It is precisely these ideas that enable the uncovering of covert ways in which Dalits are dishonored even as Catholics may not openly admit to the recognition of caste.
While commensality across the caste divide has now become a part of social life, especially in cities, an area with highly resistant barriers is marriage. Even today inter-caste marriage is rare. An elderly Dalit Catholic J said:
Especially, when grown up sons and daughters are there … the Dalits are blindly neglected from such topics. The moment when you understand that you are not needed/expected to be there, it embarrasses us why such identity is still associated with us even after we converted to Christianity. Sometimes, we understand the foolishness and simply let it go. But after a point the feeling of being neglected or unwanted is really disturbing. In Bible, as far as I know … Jesus never belonged to any such group … He taught us to be holy. Holiness doesn’t require these caste identities.
(Interview in March 2017, Chennai)
In such situations, Dalits are left feeling excluded and embarrassed just by the fact of their presence. As a middle-aged informant said:
We never wanted to carry this identity inside Christianity … Honestly, I cannot engage in alliance discussion with the common public in the church. Though I try, somehow I will be guided to another Dalit Christian for such practices. You [the Dalits] may forget the differences and try to mingle with others but they [the high caste] will always remind you about your identity and fix you there. No problem in attending marriages etc. but not in making alliances. Then the barrier reinserts itself. Hence, we are expected to understand that we are under the margin and certain people—high caste—are always socially high in the ladder.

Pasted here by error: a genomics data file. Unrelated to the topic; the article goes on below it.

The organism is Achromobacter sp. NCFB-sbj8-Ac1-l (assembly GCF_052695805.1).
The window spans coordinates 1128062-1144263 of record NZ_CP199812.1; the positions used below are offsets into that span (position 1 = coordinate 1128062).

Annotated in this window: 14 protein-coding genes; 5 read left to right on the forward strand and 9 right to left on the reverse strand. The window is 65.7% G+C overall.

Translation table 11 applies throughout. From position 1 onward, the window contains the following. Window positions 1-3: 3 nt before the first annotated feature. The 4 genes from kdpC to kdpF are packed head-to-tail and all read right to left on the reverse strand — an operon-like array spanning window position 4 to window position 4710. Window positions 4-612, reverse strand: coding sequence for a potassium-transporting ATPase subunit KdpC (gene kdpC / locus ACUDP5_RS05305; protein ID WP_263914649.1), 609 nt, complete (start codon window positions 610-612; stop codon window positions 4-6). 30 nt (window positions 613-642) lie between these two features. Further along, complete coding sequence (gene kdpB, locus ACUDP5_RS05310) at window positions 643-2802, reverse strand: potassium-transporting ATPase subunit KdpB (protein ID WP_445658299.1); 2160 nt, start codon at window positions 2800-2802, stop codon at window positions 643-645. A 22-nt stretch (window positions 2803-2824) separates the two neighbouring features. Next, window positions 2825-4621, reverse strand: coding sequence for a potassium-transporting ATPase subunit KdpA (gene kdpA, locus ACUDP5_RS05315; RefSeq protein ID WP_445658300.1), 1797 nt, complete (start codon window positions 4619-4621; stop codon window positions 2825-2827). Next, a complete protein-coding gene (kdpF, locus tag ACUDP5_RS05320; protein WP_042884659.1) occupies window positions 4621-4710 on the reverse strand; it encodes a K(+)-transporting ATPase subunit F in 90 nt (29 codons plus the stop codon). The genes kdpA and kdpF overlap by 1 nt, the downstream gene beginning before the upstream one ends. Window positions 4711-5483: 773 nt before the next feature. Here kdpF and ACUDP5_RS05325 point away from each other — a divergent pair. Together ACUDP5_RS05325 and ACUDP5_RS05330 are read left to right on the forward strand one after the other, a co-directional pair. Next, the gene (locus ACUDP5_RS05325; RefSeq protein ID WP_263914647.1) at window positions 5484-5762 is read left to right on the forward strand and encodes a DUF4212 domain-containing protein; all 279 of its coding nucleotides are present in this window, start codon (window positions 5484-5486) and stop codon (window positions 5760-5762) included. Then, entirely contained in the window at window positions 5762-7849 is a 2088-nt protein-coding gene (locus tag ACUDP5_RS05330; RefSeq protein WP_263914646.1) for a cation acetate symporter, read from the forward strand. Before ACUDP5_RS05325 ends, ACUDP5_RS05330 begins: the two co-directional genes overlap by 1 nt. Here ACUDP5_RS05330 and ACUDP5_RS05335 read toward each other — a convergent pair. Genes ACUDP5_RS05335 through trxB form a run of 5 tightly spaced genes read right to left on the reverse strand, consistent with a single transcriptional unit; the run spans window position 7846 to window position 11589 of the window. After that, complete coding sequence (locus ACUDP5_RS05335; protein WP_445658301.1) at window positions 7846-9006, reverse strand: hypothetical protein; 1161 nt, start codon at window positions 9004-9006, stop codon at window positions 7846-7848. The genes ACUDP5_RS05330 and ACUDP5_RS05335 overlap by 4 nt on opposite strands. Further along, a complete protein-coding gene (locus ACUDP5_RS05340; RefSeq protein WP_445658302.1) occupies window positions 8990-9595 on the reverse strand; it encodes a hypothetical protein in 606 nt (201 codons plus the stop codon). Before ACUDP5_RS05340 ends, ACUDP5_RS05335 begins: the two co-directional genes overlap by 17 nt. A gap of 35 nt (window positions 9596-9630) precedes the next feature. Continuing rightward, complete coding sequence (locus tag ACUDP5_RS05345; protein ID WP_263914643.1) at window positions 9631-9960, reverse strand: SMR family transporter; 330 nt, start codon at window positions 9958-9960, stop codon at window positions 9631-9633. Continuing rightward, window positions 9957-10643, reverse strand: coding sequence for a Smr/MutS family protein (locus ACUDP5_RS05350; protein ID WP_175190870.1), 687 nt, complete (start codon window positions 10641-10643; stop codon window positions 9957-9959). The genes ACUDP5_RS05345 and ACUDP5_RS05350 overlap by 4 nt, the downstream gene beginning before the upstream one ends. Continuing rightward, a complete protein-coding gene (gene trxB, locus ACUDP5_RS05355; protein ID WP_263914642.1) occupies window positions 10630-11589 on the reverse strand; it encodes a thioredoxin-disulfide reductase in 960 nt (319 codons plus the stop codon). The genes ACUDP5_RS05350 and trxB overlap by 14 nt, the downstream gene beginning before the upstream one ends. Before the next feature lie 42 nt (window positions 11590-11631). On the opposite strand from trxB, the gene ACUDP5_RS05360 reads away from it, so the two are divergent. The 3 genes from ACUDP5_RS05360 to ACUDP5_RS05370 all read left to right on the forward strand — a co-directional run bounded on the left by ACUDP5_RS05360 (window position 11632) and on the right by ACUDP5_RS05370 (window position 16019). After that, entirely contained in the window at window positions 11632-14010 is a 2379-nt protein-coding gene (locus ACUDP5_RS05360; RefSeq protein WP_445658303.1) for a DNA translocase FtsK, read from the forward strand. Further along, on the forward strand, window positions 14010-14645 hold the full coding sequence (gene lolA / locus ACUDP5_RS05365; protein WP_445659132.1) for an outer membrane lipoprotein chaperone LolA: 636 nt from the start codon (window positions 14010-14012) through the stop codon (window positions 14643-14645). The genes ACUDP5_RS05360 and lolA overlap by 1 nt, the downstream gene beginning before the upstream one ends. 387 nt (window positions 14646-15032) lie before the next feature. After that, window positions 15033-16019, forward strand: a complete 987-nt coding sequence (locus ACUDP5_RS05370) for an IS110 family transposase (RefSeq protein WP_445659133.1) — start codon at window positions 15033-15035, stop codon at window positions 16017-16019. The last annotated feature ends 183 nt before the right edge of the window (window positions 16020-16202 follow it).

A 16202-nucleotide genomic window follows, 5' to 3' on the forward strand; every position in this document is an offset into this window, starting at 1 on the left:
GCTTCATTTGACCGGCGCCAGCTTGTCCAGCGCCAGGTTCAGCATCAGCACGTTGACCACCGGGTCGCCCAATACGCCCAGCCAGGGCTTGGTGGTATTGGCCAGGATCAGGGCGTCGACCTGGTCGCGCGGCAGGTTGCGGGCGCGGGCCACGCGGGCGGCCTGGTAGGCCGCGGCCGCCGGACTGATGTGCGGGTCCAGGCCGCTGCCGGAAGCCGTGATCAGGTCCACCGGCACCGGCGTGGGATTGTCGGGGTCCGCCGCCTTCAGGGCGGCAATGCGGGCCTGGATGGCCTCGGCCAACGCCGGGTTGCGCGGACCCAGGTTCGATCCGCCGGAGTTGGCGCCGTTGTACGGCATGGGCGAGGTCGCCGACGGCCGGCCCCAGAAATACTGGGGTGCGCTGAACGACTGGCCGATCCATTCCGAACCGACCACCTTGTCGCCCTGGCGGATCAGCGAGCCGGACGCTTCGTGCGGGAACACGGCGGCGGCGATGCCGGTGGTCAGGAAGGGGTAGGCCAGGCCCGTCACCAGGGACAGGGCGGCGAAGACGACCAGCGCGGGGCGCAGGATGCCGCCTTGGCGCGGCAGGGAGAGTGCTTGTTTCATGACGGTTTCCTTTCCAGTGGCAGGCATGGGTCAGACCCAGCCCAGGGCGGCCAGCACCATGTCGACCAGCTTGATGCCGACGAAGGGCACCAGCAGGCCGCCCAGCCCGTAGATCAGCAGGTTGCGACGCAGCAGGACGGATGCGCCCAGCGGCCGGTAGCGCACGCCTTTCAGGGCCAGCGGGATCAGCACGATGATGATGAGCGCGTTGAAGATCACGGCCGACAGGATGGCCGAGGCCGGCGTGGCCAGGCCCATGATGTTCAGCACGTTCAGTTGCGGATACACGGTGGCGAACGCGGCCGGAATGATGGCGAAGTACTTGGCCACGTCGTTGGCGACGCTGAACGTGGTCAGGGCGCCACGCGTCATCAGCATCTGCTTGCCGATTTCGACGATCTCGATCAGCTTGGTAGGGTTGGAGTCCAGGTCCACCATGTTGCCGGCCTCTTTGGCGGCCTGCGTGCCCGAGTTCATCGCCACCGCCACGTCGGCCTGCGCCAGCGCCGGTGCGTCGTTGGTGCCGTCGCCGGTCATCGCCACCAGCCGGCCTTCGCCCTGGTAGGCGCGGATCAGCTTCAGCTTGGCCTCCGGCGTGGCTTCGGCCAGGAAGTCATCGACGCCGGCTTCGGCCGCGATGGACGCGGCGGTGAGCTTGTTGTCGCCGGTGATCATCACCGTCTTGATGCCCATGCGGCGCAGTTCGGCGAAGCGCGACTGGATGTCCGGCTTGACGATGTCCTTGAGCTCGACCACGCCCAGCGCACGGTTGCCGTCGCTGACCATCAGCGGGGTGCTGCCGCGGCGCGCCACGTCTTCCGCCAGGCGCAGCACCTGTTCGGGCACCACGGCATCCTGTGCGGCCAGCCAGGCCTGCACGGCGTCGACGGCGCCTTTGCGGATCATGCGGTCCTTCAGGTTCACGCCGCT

(Interview in March 2017, Chennai)
Dalits are made to feel unwanted by means that are unobtrusive though not unclear. There is a shrewd way of drawing the boundaries of inclusion and keeping the Dalit out in such a manner that he or she is unable to actually articulate or point to any specific act or word of discrimination. This in itself is both an indicator of the power of the elites to convey a message without having to say anything explicit and the defenselessness of the Dalit exposed to such humiliation with no means to either pinpoint or thwart it.
From the pulpit or outside the church, priests do not engage with or even mention the caste issue. In fact, as mentioned earlier, this is considered a divisive subject which brings down the image of the church. A safe and neutral position is adopted by neither speaking for or against caste discrimination. At best, the priests make a general reference to the unity of the Catholic community and speak in abstract and lofty terms, without addressing directly or specifically the obvious manifestations of caste separation and discrimination that confront them in their congregations. As J said: